UK targets 3.5m COVID-19 vaccines a week to curb Omicron variant
Nawied Jabarkhyl in London
The UK wants to offer booster jabs to almost 3.5 million people a week as it prepares for another major roll-out of vaccines across the country.
Health Secretary Sajid Javid said the target was an increase on last week's total of 2.4 million.
With 22 cases of Omicron now recorded in England and Scotland, officials are bracing themselves for a rise in infections in the coming weeks.
"With this variant, we are trying to learn and assess more about it," Javid told Sky News.
"In the next few weeks, we want to build our defenses and our best form of defense still remains our vaccines. It's possible, of course, that it might be less effective. We just don't know for sure yet. But it's also very likely that they will remain effective against serious disease," he said.
In response to the new variant, the UK has extended its booster program to adults aged under 40 and halved the gap between second and third doses to three months.
The target is for all adults in the country to be offered a third jab by the end of January.
But doctors and nurses have raised concerns about the pressure that could put on the country's National Health Service.
Many hospitals and clinics are already stretched thin, dealing with the ongoing pandemic as well as a backlog of cases caused by the virus since early 2020.
UK Prime Minister Boris Johnson said "at least 400 military personnel" will be brought in to help with efforts and that "temporary vaccination centers will be popping up like Christmas trees."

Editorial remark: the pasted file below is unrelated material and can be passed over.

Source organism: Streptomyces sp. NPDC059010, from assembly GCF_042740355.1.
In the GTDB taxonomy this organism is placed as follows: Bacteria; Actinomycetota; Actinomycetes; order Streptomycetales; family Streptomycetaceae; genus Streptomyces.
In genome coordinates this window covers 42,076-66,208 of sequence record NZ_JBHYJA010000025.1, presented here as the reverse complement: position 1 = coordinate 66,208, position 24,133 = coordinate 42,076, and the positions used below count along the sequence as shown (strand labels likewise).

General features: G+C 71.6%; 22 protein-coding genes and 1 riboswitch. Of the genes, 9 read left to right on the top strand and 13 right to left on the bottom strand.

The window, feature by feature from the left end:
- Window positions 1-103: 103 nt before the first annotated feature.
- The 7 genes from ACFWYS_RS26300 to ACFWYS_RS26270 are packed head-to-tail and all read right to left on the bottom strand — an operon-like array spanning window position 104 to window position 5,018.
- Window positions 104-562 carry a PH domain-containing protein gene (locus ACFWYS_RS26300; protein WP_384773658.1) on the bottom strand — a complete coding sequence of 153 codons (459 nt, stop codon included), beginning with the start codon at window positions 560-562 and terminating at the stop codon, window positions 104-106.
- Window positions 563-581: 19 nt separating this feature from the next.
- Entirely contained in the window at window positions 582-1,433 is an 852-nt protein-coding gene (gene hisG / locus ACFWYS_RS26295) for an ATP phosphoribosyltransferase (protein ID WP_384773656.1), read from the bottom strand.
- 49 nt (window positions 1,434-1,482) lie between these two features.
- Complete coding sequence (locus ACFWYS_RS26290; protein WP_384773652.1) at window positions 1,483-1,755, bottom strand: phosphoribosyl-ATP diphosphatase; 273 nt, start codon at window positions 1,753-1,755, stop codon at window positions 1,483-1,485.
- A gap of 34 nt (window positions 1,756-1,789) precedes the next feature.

But scientists advising the government have warned Omicron could cause a wave of infections "larger than previous" variants.
In a note from an emergency meeting of the New and Emerging Respiratory Virus Threats Advisory Group (NERVTAG) last week, experts said that although data on the new strain are limited, a large number of infections "may overwhelm NHS capacity."
Late on Tuesday, lawmakers overwhelmingly approved new restrictions in England making face masks mandatory once again in shops and on public transport.
Anyone who comes into contact with someone who has the Omicron variant will also need to self-isolate for up to 10 days.
"The important thing to do is to follow the guidance which we have set out," Johnson told parliament on Wednesday.
"Above all, what we're doing is strengthening our measures at the borders but, particularly, get your booster."
Cover photo: UK Prime Minister Boris Johnson outside Downing Street in London on Wednesday. /Reuters/Henry Nicholls